Coverage: Big job growth occurred in December
U.S. employers hired the most workers in 10 months in December while boosting wages, pointing to sustained strength in the economy that could ease fears of a sharp slowdown in growth.
Lucia Mutikani of Reuters had the news:
Nonfarm payrolls surged by 312,000 jobs last month, the largest gain since February, as employment at construction and leisure and hospitality locations snapped back after being restrained by unseasonably cold temperatures in November.
Job gains were reported across all industries, with the exception of the information sector, which shed employment for the second straight month. Data for October and November were revised to show 58,000 more jobs added than previously reported.
The economy created 2.6 million jobs last year compared to 2.2 million in 2017.
Average hourly earnings rose 11 cents, or 0.4 percent, in December after gaining 0.2 percent in November. That lifted the annual increase in wages to 3.2 percent, matching October’s rise, which was the largest in 9-1/2 years.
Jeff Cox of CNBC.com reported that the jobless rate rose because more people entered the workforce:
The jobless rate, which was last higher in June, rose for the right reason as 419,000 new workers entered the workforce and the labor force participation rate increased to 63.1 percent. The participation level was up 0.2 percentage points from November and 0.4 percentage points compared with a year earlier.
A broader measure of unemployment that includes discouraged workers and those holding part-time jobs for economic reasons held steady at 7.6 percent.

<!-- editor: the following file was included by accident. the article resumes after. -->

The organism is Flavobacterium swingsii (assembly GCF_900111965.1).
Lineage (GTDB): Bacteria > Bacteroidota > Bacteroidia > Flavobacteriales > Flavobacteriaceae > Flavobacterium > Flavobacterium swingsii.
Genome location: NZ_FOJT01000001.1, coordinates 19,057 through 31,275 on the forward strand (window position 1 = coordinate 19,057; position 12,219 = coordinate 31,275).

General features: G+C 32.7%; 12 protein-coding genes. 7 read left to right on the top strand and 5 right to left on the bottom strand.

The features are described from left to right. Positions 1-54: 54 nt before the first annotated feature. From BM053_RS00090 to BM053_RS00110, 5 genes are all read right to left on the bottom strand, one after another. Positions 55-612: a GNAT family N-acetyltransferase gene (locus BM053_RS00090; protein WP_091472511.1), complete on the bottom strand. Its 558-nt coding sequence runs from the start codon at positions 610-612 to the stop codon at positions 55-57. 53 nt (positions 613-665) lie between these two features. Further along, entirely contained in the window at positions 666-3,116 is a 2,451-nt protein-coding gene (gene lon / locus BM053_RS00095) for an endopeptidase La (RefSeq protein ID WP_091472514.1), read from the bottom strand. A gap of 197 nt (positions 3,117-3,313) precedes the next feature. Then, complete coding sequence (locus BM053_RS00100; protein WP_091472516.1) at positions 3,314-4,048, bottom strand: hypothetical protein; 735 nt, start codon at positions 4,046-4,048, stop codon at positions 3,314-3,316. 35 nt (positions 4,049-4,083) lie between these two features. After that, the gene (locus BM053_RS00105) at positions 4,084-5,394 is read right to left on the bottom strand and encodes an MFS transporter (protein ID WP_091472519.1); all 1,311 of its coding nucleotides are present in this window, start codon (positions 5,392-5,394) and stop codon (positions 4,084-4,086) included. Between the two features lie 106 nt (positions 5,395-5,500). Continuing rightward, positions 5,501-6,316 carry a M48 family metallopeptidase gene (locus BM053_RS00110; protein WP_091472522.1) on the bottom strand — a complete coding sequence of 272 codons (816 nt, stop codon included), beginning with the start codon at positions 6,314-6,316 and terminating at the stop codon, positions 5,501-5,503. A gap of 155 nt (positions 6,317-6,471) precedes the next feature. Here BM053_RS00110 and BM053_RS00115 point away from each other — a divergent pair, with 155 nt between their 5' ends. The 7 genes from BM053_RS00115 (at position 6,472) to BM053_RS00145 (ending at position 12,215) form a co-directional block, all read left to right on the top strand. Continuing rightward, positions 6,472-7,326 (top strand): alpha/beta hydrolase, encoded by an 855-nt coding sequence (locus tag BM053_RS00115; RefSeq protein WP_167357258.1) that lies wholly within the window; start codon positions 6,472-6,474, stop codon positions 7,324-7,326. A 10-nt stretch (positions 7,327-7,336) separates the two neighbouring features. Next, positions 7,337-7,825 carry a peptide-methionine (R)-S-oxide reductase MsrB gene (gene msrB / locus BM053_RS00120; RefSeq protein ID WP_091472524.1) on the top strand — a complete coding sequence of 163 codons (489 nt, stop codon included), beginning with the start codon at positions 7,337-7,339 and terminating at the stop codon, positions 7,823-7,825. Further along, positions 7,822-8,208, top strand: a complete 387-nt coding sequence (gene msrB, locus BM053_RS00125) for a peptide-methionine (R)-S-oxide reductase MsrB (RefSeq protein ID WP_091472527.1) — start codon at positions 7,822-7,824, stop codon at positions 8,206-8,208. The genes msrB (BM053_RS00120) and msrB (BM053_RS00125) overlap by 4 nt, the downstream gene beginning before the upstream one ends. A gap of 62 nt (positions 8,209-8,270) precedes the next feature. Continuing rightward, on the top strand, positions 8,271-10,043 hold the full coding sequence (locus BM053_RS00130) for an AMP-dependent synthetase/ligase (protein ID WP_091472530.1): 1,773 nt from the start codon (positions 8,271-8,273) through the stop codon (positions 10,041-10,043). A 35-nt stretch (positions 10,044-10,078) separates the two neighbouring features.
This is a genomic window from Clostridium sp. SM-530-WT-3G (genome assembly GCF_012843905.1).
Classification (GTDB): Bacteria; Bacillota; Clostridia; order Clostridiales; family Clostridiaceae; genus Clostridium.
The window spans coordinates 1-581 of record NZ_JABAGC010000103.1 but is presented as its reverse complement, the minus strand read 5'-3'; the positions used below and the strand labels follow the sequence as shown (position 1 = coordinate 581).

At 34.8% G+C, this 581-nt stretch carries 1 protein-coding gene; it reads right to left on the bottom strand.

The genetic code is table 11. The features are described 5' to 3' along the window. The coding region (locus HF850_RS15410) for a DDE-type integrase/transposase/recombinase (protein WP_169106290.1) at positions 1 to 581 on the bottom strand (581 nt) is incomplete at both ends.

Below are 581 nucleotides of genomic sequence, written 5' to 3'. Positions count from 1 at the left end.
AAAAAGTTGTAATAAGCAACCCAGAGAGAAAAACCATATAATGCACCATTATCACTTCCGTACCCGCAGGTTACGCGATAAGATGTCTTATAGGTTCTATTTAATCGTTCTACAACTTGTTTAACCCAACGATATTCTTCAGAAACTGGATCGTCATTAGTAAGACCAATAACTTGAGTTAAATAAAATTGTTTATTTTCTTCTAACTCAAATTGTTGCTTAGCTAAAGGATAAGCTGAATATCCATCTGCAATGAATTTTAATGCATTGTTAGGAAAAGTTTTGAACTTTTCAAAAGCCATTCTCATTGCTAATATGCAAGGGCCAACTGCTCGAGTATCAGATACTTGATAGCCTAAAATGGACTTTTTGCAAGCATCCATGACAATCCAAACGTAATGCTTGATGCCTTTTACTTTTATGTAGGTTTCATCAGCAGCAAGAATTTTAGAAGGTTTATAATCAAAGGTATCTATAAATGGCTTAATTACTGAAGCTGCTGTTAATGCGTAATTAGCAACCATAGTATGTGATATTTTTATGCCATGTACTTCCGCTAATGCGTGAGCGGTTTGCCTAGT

In addition to the big job gains, wages jumped 3.2 percent from a year ago and 0.4 percent over the previous month. The year-over-year increase is tied with October for the best since April 2009. The average work week rose 0.1 hour to 34.5 hours.
Economists surveyed by Dow Jones had been expecting job growth of just 176,000, though they projected the unemployment rate to fall to 3.6 percent. The wage number also was well above expectations of 3 percent on the year and 0.3 percent from November.
Jamie DuPree of The Atlanta Journal-Constitution noted that part-time workers declined:
The U6 rate – considered the broadest measure of unemployment – ticked up slightly in December as well to 7.6 percent, but that’s still well below the 9.3 percent level when President Trump took office in January of 2017.
The number of people working part-time in December – because they could not find a full-time job – went down, as 124,000 people reported they had been able to move to a 40 hour a week job.
If January is a positive jobs month – and that could be clouded by the ongoing partial government shutdown – that would mark the 100th straight month of positive monthly job growth, which is an unusually long amount of time for the economy to keep chugging in the right direction.